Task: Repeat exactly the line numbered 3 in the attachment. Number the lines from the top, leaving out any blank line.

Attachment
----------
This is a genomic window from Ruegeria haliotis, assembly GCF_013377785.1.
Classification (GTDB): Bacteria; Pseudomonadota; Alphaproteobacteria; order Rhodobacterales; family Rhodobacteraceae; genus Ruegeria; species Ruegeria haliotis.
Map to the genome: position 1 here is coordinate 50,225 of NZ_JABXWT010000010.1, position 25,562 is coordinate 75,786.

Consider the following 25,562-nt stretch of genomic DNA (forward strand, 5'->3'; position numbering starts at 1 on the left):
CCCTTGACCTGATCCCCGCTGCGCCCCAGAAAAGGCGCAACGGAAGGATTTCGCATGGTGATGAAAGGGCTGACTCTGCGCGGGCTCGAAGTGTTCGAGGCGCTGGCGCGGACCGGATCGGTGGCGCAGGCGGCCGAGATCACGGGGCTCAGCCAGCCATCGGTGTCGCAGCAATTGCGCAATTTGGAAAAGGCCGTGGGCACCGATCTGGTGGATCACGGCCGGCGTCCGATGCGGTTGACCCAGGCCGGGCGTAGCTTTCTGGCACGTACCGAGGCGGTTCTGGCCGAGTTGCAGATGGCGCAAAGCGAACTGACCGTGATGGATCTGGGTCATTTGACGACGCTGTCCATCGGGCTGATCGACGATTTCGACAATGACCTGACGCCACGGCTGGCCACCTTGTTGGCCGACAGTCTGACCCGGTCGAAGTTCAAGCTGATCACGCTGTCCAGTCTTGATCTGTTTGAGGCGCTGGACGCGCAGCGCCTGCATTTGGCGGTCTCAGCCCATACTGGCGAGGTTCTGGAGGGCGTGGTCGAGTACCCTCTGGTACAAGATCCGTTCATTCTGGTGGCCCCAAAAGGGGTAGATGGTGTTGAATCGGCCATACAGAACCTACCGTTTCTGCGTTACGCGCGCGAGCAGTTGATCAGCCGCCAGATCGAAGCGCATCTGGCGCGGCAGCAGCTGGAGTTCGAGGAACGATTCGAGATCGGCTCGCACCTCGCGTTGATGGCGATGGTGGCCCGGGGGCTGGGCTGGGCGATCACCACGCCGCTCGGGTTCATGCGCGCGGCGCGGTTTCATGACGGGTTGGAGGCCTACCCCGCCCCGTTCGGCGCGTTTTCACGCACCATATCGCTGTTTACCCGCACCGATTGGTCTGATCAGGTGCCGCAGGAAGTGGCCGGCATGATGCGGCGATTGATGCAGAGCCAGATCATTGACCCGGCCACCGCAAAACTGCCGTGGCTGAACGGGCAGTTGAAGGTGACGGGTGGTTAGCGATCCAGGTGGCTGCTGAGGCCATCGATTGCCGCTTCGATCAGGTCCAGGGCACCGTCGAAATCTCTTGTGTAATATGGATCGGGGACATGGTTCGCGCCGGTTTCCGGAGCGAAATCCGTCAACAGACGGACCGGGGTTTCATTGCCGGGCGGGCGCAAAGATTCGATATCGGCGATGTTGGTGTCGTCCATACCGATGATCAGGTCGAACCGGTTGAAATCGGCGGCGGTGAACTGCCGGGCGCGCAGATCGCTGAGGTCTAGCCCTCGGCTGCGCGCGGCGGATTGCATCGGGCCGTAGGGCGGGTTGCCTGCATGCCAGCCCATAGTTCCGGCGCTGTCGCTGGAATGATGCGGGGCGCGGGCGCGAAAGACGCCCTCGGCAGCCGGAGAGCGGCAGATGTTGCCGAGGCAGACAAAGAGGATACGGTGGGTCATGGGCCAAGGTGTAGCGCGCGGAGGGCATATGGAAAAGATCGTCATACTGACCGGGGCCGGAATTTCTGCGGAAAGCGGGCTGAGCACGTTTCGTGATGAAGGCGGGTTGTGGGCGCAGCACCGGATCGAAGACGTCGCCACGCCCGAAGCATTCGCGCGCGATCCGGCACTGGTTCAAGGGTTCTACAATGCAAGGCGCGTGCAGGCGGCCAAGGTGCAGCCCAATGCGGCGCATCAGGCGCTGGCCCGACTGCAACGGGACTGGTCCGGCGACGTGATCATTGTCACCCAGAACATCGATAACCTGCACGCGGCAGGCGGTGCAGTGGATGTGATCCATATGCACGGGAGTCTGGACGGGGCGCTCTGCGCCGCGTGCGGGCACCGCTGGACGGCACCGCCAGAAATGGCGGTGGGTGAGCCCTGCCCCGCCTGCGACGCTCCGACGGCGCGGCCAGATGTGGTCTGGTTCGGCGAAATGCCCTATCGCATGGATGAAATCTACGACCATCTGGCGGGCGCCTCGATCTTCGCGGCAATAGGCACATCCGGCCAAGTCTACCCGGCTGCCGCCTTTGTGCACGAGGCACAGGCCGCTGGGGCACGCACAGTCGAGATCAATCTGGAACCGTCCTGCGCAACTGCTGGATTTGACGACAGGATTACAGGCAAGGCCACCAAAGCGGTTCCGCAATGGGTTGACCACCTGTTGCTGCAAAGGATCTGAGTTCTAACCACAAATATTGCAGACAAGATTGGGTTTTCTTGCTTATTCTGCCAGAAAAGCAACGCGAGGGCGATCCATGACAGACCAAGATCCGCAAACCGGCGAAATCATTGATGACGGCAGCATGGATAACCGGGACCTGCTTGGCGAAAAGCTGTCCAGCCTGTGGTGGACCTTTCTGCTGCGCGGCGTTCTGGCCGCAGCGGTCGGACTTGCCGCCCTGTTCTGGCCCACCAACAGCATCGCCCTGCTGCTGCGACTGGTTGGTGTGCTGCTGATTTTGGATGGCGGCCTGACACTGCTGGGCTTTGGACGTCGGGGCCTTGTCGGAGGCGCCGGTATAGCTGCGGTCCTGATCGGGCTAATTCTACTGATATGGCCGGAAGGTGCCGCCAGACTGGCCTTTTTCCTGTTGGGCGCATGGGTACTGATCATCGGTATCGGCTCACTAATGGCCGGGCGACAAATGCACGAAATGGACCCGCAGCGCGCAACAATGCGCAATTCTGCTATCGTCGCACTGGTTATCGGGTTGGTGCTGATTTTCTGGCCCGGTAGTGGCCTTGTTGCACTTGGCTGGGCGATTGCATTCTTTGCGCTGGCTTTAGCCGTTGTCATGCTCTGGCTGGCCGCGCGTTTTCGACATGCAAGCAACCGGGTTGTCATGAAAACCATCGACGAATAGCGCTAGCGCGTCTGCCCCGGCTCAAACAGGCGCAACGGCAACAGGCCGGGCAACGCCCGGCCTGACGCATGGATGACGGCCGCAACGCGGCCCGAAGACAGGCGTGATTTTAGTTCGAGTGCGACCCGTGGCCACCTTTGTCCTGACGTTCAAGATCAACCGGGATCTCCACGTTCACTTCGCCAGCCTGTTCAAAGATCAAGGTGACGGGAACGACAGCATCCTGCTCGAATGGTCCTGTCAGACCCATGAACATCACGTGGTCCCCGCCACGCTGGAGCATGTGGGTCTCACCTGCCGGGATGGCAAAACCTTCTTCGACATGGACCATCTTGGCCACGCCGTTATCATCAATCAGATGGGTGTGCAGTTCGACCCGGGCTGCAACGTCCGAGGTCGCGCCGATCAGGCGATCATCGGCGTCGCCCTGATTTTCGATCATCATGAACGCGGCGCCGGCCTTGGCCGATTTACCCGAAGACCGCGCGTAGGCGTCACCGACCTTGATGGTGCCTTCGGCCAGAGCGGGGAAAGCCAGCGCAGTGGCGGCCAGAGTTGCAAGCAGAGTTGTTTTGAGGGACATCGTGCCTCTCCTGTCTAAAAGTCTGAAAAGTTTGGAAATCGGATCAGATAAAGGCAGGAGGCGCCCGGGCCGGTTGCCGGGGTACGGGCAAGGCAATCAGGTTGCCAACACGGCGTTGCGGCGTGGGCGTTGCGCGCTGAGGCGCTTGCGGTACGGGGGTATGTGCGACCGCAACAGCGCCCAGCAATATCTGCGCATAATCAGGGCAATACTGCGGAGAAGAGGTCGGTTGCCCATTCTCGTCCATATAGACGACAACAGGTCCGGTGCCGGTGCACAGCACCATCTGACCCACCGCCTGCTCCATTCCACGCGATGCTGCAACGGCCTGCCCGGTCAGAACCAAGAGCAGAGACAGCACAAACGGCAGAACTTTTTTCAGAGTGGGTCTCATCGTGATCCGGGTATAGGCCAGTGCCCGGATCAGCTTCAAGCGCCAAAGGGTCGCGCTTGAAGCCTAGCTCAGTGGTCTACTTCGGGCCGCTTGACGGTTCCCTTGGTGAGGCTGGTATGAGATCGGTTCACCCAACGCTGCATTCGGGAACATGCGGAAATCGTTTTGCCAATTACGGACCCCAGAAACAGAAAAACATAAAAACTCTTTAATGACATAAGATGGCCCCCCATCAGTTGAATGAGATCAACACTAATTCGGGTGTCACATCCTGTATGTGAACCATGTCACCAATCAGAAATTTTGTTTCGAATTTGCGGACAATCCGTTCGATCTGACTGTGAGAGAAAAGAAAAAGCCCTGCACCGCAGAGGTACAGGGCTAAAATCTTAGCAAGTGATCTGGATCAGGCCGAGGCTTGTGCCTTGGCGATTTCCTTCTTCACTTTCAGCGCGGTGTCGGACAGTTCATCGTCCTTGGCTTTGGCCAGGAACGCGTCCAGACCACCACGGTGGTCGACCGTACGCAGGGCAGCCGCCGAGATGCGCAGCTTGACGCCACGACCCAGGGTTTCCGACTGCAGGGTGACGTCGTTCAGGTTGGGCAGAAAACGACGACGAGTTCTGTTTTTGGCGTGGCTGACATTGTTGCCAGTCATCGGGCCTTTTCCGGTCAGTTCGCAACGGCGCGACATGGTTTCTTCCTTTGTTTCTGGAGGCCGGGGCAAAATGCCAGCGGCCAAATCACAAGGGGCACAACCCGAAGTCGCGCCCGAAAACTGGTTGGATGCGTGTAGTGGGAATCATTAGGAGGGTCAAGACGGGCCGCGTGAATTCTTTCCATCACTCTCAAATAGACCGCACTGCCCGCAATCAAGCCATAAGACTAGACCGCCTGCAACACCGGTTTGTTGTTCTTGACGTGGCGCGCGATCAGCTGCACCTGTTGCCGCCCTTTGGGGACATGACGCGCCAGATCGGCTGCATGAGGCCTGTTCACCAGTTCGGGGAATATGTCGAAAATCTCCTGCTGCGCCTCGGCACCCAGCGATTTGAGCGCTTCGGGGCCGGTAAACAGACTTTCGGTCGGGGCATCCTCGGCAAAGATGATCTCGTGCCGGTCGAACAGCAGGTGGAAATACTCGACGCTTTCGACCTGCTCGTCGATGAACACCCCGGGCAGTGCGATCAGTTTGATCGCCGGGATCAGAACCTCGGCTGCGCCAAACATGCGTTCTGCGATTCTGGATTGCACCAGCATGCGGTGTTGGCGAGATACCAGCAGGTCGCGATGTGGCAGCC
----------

Map to the genome: position 1 here is coordinate 50,225 of NZ_JABXWT010000010.1, position 25,562 is coordinate 75,786.